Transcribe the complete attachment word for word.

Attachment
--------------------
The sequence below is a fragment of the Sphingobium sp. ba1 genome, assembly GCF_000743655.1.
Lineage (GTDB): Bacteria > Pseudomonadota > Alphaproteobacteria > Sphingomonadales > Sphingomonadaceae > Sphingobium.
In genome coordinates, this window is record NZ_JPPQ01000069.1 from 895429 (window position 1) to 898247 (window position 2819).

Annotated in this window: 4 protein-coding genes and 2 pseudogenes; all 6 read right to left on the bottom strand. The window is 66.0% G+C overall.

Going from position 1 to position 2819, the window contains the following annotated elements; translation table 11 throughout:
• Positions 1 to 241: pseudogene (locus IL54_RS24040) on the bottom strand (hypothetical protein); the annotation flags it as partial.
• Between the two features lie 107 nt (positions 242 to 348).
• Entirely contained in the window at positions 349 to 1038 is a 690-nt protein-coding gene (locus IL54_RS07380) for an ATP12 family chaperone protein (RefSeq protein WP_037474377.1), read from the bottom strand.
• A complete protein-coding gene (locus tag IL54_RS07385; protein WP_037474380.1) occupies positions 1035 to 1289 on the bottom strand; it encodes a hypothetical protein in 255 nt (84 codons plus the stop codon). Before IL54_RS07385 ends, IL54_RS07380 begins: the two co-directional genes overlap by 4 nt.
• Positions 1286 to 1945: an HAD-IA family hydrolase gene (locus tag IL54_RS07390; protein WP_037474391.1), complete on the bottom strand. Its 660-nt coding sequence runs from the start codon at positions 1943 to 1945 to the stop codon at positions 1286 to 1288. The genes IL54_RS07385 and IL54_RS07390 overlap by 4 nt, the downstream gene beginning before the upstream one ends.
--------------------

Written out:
The sequence below is a fragment of the Sphingobium sp. ba1 genome, assembly GCF_000743655.1.
Lineage (GTDB): Bacteria > Pseudomonadota > Alphaproteobacteria > Sphingomonadales > Sphingomonadaceae > Sphingobium.
In genome coordinates, this window is record NZ_JPPQ01000069.1 from 895429 (window position 1) to 898247 (window position 2819).

Annotated in this window: 4 protein-coding genes and 2 pseudogenes; all 6 read right to left on the bottom strand. The window is 66.0% G+C overall.

Going from position 1 to position 2819, the window contains the following annotated elements; translation table 11 throughout:
• Positions 1 to 241: pseudogene (locus IL54_RS24040) on the bottom strand (hypothetical protein); the annotation flags it as partial.
• Between the two features lie 107 nt (positions 242 to 348).
• Entirely contained in the window at positions 349 to 1038 is a 690-nt protein-coding gene (locus IL54_RS07380) for an ATP12 family chaperone protein (RefSeq protein WP_037474377.1), read from the bottom strand.
• A complete protein-coding gene (locus tag IL54_RS07385; protein WP_037474380.1) occupies positions 1035 to 1289 on the bottom strand; it encodes a hypothetical protein in 255 nt (84 codons plus the stop codon). Before IL54_RS07385 ends, IL54_RS07380 begins: the two co-directional genes overlap by 4 nt.
• Positions 1286 to 1945: an HAD-IA family hydrolase gene (locus tag IL54_RS07390; protein WP_037474391.1), complete on the bottom strand. Its 660-nt coding sequence runs from the start codon at positions 1943 to 1945 to the stop codon at positions 1286 to 1288. The genes IL54_RS07385 and IL54_RS07390 overlap by 4 nt, the downstream gene beginning before the upstream one ends.